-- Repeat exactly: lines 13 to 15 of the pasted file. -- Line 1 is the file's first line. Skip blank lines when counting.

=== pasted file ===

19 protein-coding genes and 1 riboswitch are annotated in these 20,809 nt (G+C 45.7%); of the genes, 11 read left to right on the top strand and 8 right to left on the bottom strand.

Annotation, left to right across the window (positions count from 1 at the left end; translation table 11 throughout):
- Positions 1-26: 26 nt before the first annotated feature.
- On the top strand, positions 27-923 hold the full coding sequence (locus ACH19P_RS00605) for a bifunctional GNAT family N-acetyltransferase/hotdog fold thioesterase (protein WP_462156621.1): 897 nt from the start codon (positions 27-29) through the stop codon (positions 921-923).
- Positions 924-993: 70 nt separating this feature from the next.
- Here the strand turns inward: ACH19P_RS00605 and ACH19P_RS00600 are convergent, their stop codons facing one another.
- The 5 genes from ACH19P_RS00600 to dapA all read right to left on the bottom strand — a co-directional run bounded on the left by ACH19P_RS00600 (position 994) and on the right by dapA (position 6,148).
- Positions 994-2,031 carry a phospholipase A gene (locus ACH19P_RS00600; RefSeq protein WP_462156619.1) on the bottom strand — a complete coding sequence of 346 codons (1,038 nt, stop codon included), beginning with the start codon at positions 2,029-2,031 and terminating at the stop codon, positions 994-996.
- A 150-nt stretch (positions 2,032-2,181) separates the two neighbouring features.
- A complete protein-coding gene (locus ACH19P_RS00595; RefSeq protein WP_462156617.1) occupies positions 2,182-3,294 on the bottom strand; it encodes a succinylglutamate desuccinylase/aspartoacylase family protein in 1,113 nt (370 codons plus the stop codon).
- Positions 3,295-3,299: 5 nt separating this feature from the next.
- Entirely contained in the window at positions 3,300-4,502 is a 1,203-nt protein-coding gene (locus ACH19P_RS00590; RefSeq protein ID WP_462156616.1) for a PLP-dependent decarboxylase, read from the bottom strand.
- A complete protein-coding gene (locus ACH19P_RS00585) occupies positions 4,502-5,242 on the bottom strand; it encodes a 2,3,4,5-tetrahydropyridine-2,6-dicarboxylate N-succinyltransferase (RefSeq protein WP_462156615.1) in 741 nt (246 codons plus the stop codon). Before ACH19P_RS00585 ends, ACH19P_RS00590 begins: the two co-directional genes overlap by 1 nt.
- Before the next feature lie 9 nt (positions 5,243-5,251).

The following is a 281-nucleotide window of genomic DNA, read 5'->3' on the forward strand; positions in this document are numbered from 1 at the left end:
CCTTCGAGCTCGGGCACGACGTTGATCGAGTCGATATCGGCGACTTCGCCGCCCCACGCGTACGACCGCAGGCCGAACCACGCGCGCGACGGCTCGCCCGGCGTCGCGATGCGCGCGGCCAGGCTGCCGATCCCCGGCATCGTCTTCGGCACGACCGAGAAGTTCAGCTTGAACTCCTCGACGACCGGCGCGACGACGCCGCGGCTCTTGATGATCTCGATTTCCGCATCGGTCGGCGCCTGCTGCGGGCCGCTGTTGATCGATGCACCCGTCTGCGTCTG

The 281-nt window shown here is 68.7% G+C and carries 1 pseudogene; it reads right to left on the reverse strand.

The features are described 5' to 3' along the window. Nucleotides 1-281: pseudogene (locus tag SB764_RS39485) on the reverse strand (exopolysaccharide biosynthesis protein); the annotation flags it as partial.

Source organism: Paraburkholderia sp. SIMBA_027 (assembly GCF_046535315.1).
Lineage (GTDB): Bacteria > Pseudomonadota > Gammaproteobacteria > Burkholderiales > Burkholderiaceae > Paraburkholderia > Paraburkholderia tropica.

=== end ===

- A complete protein-coding gene (locus ACH19P_RS00585) occupies positions 4,502-5,242 on the bottom strand; it encodes a 2,3,4,5-tetrahydropyridine-2,6-dicarboxylate N-succinyltransferase (RefSeq protein WP_462156615.1) in 741 nt (246 codons plus the stop codon). Before ACH19P_RS00585 ends, ACH19P_RS00590 begins: the two co-directional genes overlap by 1 nt.
- Before the next feature lie 9 nt (positions 5,243-5,251).

The following is a 281-nucleotide window of genomic DNA, read 5'->3' on the forward strand; positions in this document are numbered from 1 at the left end: